Star Travel guy takes in International Air convention in steamy Singapore
Star Travel columnist/reporter Bert Archer files this report from overseas...
SINGAPORE -- Did you know that every year, airlines that collectively represent 93 per cent of the world’s air traffic all get together in some exotic locale to discuss the issues of the day and plan for the future?
Until quite recently, I had no idea. And when I heard, I had visions of evil corporate backroom shenanigans, conspiracies on the boil to come up with new fees (“Oh, you want air with that oxygen mask? That’ll be $12. Sorry, credit card only") and ways to genetically engineer a new race of travellers with tiny little legs so they can push the seats even closer together.
It sounded like fun.
So I decided to take a look for myself this year, and popped into the 67th annual general meeting of the International Air Transport Association, which just wrapped up Tuesday night.
It was many things, this IATA shindig where scores of CEOs from the world of aviation and other related fields – the heads of both the TSA and INTERPOL were here, too, But I was a little disappointed when I was told between sessions discussing aviation in the age of terror, and how Japan is recovering from their triplex disasters in March that there were issues the CEOs weren’t even allowed to mention to each other when they met or chatted. Things like prices.
They did talk though, and it seems they meet quite often at various events around the world, and one of the biggest discoveries I made here is that our big CEO, Air Canada’s Calin Rovinescu, seems like big man on campus here. I wasn’t privy to how they spent their after-hours here, in the rooftop bars of the Marina Bay Sands hotel, where everyone stayed (see photo), or at Clarke Quay with its riverwalk hangouts, but for some reason, Rovinescu (see photo) couldn’t walk by a fellow chief executive without getting his shoulder punched, his hand pumped, or being greeted with various corporate bigwig versions of “Dude!” He gave as good as he got, and spent much of his time here striding around the cavernous convention halls in a cloud of collegiality. I felt popular by association.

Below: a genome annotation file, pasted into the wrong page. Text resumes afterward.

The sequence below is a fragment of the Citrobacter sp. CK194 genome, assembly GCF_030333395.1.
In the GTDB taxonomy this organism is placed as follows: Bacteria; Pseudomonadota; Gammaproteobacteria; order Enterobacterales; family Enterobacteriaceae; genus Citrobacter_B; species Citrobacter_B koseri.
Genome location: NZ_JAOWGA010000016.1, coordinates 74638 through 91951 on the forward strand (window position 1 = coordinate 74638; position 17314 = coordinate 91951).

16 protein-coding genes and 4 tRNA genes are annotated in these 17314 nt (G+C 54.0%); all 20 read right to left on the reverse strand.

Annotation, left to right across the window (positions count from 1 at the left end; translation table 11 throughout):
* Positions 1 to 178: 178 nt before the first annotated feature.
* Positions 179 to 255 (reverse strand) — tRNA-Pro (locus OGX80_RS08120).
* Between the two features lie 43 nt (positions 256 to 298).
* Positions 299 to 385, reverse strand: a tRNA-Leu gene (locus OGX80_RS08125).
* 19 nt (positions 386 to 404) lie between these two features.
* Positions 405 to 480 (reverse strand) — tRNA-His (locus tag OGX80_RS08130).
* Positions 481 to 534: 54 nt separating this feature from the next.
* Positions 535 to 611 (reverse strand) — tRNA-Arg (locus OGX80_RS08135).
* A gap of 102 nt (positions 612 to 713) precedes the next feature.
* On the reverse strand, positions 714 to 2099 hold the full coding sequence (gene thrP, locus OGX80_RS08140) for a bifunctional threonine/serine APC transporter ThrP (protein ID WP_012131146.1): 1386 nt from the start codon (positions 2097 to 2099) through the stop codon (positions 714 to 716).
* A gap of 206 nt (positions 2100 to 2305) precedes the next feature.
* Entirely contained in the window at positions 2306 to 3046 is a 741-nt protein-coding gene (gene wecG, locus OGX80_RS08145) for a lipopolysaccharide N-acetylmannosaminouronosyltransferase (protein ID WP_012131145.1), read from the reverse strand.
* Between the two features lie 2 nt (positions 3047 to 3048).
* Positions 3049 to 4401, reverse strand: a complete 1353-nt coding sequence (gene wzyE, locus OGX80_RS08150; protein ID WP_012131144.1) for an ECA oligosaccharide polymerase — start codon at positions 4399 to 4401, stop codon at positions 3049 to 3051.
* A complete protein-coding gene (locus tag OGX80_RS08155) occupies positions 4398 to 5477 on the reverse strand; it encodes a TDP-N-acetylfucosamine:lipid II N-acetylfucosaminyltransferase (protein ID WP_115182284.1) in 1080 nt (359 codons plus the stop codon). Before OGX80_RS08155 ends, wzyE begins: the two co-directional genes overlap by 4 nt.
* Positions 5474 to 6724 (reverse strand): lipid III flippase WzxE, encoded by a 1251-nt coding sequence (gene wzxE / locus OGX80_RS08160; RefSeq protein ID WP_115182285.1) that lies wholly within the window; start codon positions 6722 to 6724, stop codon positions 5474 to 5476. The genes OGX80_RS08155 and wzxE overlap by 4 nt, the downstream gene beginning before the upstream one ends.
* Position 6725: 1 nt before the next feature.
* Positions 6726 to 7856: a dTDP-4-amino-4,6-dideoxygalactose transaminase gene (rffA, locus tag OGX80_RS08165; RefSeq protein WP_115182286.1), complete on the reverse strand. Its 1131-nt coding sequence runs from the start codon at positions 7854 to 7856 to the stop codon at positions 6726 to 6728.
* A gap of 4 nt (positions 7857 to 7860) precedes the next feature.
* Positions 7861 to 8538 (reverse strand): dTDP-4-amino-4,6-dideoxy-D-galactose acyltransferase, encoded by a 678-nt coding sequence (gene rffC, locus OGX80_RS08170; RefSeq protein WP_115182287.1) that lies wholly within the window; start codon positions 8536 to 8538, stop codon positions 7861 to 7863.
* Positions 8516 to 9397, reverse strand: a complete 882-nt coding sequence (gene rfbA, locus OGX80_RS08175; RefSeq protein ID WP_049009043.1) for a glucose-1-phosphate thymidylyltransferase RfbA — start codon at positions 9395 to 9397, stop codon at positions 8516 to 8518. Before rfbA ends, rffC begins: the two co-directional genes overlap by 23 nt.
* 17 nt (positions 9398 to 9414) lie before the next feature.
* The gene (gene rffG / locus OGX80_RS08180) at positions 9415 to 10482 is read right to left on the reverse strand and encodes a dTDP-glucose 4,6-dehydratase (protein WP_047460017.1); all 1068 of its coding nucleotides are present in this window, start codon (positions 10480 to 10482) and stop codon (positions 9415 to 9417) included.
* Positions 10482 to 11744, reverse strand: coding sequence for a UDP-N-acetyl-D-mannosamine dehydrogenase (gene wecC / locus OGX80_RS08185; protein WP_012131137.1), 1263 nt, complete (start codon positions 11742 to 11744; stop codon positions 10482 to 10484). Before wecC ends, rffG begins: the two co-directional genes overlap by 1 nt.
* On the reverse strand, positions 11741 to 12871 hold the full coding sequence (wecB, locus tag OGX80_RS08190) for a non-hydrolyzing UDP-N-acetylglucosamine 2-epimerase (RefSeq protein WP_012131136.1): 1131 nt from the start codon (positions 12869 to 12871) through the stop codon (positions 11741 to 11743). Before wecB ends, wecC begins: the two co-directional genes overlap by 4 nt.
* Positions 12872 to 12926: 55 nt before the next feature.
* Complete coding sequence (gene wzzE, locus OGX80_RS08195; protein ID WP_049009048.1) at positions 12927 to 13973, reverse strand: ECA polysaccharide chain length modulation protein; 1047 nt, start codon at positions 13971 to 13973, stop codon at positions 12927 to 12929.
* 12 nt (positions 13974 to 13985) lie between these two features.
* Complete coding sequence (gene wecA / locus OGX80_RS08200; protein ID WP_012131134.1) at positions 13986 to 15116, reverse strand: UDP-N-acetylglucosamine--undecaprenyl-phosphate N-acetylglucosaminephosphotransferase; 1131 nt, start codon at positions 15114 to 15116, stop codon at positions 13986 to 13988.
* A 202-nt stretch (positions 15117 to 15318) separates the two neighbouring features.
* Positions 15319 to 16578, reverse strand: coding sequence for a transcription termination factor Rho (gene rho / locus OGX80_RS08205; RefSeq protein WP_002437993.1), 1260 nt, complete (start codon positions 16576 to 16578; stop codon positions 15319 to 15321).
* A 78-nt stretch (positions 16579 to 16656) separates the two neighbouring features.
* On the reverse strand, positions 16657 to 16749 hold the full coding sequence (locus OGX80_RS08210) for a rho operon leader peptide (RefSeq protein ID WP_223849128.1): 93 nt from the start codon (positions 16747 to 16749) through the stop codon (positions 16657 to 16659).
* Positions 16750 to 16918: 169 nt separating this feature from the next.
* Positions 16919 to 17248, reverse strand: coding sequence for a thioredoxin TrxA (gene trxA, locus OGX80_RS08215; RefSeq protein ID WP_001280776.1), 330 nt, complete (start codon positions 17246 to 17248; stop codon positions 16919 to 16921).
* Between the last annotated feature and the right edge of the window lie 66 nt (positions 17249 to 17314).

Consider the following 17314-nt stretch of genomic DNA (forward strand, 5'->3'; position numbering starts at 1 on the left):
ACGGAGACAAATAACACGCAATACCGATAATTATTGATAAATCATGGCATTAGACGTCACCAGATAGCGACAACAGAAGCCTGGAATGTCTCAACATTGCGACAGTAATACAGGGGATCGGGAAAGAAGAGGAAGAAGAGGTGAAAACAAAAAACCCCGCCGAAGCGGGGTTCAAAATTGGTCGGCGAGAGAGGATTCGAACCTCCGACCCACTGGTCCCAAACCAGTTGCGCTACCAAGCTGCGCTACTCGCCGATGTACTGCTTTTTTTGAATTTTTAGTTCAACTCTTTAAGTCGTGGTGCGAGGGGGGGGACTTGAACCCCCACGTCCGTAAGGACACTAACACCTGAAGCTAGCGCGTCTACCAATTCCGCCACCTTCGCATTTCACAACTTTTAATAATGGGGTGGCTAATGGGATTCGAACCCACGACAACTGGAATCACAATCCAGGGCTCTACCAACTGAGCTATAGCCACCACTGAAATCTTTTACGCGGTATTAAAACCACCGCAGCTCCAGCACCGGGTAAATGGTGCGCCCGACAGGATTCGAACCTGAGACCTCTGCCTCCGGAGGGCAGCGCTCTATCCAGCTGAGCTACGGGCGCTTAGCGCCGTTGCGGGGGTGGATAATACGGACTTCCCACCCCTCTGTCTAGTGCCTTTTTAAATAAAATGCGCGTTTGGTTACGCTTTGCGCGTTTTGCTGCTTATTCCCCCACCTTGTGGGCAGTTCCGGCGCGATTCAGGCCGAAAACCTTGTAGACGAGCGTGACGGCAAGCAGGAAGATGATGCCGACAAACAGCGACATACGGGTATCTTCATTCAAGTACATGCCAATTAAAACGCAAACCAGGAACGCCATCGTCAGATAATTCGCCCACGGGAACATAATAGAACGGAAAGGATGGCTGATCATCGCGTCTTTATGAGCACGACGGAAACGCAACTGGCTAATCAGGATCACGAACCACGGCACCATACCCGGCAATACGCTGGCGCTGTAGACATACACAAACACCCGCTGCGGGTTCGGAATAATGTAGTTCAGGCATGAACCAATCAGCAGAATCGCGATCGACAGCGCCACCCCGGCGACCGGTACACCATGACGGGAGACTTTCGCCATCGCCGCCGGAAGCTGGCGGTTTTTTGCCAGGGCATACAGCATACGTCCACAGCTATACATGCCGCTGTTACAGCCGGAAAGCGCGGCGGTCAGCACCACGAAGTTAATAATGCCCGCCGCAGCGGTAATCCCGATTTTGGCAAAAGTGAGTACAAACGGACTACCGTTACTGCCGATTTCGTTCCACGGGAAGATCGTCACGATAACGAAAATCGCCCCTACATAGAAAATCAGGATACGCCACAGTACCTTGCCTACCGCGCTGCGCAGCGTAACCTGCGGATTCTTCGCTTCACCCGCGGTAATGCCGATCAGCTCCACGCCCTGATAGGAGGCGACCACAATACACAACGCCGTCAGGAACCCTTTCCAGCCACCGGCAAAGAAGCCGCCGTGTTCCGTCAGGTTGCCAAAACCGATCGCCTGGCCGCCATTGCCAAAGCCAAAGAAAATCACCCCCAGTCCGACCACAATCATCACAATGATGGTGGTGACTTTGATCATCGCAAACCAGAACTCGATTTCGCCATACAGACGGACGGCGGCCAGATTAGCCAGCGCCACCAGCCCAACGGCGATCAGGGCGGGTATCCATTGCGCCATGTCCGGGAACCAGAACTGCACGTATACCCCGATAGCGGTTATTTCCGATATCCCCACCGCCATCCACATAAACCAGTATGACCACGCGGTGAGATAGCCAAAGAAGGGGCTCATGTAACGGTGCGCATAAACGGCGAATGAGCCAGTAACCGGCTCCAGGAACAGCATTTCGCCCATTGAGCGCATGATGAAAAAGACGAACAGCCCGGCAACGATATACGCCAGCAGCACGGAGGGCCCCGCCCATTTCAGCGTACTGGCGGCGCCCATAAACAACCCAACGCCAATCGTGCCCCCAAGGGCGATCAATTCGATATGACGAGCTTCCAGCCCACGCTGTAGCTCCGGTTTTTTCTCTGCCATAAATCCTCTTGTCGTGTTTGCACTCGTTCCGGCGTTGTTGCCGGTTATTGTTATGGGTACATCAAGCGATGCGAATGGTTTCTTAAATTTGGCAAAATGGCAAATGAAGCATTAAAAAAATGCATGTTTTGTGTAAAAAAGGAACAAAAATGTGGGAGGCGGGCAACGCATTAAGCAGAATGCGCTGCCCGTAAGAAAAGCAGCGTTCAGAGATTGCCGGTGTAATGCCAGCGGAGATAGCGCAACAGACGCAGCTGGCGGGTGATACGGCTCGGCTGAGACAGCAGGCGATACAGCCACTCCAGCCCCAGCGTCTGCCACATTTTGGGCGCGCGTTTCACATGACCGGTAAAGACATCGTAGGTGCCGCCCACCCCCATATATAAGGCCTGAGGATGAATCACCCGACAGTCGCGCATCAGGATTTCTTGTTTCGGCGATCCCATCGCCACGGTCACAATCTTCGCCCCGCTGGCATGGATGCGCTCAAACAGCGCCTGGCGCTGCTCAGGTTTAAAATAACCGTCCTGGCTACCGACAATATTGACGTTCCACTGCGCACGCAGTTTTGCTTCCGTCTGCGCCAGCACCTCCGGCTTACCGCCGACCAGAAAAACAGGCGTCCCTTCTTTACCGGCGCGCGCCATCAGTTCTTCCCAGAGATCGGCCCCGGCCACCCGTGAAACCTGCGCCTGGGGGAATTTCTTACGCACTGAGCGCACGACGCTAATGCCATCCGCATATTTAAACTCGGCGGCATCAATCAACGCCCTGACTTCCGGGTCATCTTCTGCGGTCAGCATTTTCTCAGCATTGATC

The place was also riddled with stealth Canadians, including IATA’s director of communications, Anthony Concil, who grew up in Sault Ste Marie, Singapore Airlines’ vice president of public affairs Nicholas Ionides, who’s from the GTA, and John Belcher, chairman and CEO of ARINC , one of the world’s largest aviation technology companies, an Ontario boy who went to U of O and Queen’s. NAV Canada, the company that runs our air traffic control, won the award for the world’s best air navigation service for the second year in a row. So, all in all, it was quite the Canuckathon here in Singapore.
There were any number of serious things discussed, including IATA’s downgrading of its forecast for the collective profitability of the world’s airlines from $8.6 billion to $4 billion, and the EU’s recent decision to charge every airline that flies through its airspace for its carbon emissions (people here didn’t like that). Check in on the Thursday travel sections over the next couple of weeks, where I’ll be writing about a few of them.
I’m still a little down about the lack of high-level corporate plotting and conniving, though. Maybe I should give Davos a try.
Thanks for that, Bert. I'll be back in the saddle, as it were, on Thursday with a report on Santa Monica and California's tourism reception in downtown Toronto on Tuesday night. Lots of new stuff to report on California, for sure...